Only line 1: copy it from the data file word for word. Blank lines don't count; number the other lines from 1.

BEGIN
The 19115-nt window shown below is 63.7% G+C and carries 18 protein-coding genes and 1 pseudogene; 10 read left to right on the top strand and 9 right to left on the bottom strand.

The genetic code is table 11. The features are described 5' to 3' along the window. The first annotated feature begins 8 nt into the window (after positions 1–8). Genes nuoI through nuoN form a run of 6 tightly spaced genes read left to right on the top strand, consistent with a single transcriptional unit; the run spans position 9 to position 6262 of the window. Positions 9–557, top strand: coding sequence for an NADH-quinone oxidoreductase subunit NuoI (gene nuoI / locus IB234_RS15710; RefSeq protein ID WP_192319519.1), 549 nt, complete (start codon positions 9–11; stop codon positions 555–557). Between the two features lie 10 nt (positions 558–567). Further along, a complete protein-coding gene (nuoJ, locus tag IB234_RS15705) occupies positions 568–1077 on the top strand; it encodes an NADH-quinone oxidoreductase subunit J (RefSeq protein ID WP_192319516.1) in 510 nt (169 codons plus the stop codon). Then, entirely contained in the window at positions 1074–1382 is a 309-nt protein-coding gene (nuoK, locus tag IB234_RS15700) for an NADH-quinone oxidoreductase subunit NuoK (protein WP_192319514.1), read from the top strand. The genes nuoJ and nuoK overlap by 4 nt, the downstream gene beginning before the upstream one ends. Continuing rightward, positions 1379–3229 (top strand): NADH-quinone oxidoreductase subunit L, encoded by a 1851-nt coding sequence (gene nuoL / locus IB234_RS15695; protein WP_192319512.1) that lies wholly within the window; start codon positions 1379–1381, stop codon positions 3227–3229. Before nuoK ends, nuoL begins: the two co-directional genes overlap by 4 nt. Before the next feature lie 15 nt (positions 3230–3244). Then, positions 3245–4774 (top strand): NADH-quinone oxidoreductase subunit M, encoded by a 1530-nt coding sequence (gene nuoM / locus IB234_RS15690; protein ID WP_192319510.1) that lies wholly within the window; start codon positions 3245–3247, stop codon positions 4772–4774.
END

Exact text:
The 19115-nt window shown below is 63.7% G+C and carries 18 protein-coding genes and 1 pseudogene; 10 read left to right on the top strand and 9 right to left on the bottom strand.